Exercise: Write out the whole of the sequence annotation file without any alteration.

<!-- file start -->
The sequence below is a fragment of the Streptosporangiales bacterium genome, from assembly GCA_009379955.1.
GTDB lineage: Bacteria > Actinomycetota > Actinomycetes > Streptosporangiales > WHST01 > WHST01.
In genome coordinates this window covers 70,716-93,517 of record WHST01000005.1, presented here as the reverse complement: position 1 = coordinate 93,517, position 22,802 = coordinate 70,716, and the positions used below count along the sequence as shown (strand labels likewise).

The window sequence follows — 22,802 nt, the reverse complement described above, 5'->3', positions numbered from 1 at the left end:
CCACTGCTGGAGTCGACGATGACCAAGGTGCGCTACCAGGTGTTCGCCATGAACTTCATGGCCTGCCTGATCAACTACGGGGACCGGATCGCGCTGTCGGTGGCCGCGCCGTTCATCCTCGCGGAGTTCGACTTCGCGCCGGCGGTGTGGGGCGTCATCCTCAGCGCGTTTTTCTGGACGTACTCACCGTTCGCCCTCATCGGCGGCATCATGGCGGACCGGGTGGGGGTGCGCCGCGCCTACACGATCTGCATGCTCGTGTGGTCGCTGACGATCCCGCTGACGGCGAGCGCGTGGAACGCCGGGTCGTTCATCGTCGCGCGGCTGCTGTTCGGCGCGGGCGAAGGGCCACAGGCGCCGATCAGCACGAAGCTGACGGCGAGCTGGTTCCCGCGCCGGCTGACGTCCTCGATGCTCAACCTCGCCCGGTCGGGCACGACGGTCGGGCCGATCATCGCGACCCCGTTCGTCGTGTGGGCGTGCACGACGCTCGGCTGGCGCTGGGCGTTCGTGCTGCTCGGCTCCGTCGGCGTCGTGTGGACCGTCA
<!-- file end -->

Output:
The sequence below is a fragment of the Streptosporangiales bacterium genome, from assembly GCA_009379955.1.
GTDB lineage: Bacteria > Actinomycetota > Actinomycetes > Streptosporangiales > WHST01 > WHST01.
In genome coordinates this window covers 70,716-93,517 of record WHST01000005.1, presented here as the reverse complement: position 1 = coordinate 93,517, position 22,802 = coordinate 70,716, and the positions used below count along the sequence as shown (strand labels likewise).

The window sequence follows — 22,802 nt, the reverse complement described above, 5'->3', positions numbered from 1 at the left end:
CCACTGCTGGAGTCGACGATGACCAAGGTGCGCTACCAGGTGTTCGCCATGAACTTCATGGCCTGCCTGATCAACTACGGGGACCGGATCGCGCTGTCGGTGGCCGCGCCGTTCATCCTCGCGGAGTTCGACTTCGCGCCGGCGGTGTGGGGCGTCATCCTCAGCGCGTTTTTCTGGACGTACTCACCGTTCGCCCTCATCGGCGGCATCATGGCGGACCGGGTGGGGGTGCGCCGCGCCTACACGATCTGCATGCTCGTGTGGTCGCTGACGATCCCGCTGACGGCGAGCGCGTGGAACGCCGGGTCGTTCATCGTCGCGCGGCTGCTGTTCGGCGCGGGCGAAGGGCCACAGGCGCCGATCAGCACGAAGCTGACGGCGAGCTGGTTCCCGCGCCGGCTGACGTCCTCGATGCTCAACCTCGCCCGGTCGGGCACGACGGTCGGGCCGATCATCGCGACCCCGTTCGTCGTGTGGGCGTGCACGACGCTCGGCTGGCGCTGGGCGTTCGTGCTGCTCGGCTCCGTCGGCGTCGTGTGGACCGTCA